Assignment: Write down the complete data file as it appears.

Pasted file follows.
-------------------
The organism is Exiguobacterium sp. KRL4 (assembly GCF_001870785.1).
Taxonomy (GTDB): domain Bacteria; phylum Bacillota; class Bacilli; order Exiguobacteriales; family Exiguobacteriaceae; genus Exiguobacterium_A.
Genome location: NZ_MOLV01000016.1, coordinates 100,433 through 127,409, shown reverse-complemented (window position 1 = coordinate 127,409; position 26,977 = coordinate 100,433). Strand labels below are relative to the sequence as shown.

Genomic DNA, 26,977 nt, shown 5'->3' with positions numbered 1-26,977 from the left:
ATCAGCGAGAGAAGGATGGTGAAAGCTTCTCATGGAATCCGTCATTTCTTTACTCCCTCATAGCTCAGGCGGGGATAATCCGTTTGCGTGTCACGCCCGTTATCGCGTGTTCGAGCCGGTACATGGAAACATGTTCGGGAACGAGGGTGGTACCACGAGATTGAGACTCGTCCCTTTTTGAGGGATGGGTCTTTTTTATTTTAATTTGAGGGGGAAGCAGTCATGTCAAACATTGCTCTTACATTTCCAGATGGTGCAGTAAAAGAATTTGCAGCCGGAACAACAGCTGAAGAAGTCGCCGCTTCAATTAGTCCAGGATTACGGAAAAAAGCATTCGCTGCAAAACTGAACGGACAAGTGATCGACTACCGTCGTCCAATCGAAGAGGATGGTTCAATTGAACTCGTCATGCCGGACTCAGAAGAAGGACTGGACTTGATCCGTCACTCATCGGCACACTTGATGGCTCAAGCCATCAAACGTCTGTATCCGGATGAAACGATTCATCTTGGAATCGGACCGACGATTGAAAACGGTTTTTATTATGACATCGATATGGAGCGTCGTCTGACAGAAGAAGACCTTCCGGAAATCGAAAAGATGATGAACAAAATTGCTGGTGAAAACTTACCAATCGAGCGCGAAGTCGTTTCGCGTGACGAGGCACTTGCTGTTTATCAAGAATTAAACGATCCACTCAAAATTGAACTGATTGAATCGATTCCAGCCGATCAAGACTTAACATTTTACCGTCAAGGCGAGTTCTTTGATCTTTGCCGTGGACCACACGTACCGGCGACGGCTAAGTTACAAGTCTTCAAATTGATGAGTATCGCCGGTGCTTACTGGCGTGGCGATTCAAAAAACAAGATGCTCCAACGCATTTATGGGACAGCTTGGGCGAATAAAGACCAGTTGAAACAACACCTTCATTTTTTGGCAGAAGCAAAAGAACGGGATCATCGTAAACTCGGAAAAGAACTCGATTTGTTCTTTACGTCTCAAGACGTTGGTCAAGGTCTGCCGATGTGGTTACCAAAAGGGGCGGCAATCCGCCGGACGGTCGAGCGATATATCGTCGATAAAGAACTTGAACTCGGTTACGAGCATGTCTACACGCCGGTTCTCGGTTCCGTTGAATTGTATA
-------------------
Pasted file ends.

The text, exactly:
The organism is Exiguobacterium sp. KRL4 (assembly GCF_001870785.1).
Taxonomy (GTDB): domain Bacteria; phylum Bacillota; class Bacilli; order Exiguobacteriales; family Exiguobacteriaceae; genus Exiguobacterium_A.
Genome location: NZ_MOLV01000016.1, coordinates 100,433 through 127,409, shown reverse-complemented (window position 1 = coordinate 127,409; position 26,977 = coordinate 100,433). Strand labels below are relative to the sequence as shown.

Genomic DNA, 26,977 nt, shown 5'->3' with positions numbered 1-26,977 from the left:
ATCAGCGAGAGAAGGATGGTGAAAGCTTCTCATGGAATCCGTCATTTCTTTACTCCCTCATAGCTCAGGCGGGGATAATCCGTTTGCGTGTCACGCCCGTTATCGCGTGTTCGAGCCGGTACATGGAAACATGTTCGGGAACGAGGGTGGTACCACGAGATTGAGACTCGTCCCTTTTTGAGGGATGGGTCTTTTTTATTTTAATTTGAGGGGGAAGCAGTCATGTCAAACATTGCTCTTACATTTCCAGATGGTGCAGTAAAAGAATTTGCAGCCGGAACAACAGCTGAAGAAGTCGCCGCTTCAATTAGTCCAGGATTACGGAAAAAAGCATTCGCTGCAAAACTGAACGGACAAGTGATCGACTACCGTCGTCCAATCGAAGAGGATGGTTCAATTGAACTCGTCATGCCGGACTCAGAAGAAGGACTGGACTTGATCCGTCACTCATCGGCACACTTGATGGCTCAAGCCATCAAACGTCTGTATCCGGATGAAACGATTCATCTTGGAATCGGACCGACGATTGAAAACGGTTTTTATTATGACATCGATATGGAGCGTCGTCTGACAGAAGAAGACCTTCCGGAAATCGAAAAGATGATGAACAAAATTGCTGGTGAAAACTTACCAATCGAGCGCGAAGTCGTTTCGCGTGACGAGGCACTTGCTGTTTATCAAGAATTAAACGATCCACTCAAAATTGAACTGATTGAATCGATTCCAGCCGATCAAGACTTAACATTTTACCGTCAAGGCGAGTTCTTTGATCTTTGCCGTGGACCACACGTACCGGCGACGGCTAAGTTACAAGTCTTCAAATTGATGAGTATCGCCGGTGCTTACTGGCGTGGCGATTCAAAAAACAAGATGCTCCAACGCATTTATGGGACAGCTTGGGCGAATAAAGACCAGTTGAAACAACACCTTCATTTTTTGGCAGAAGCAAAAGAACGGGATCATCGTAAACTCGGAAAAGAACTCGATTTGTTCTTTACGTCTCAAGACGTTGGTCAAGGTCTGCCGATGTGGTTACCAAAAGGGGCGGCAATCCGCCGGACGGTCGAGCGATATATCGTCGATAAAGAACTTGAACTCGGTTACGAGCATGTCTACACGCCGGTTCTCGGTTCCGTTGAATTGTATA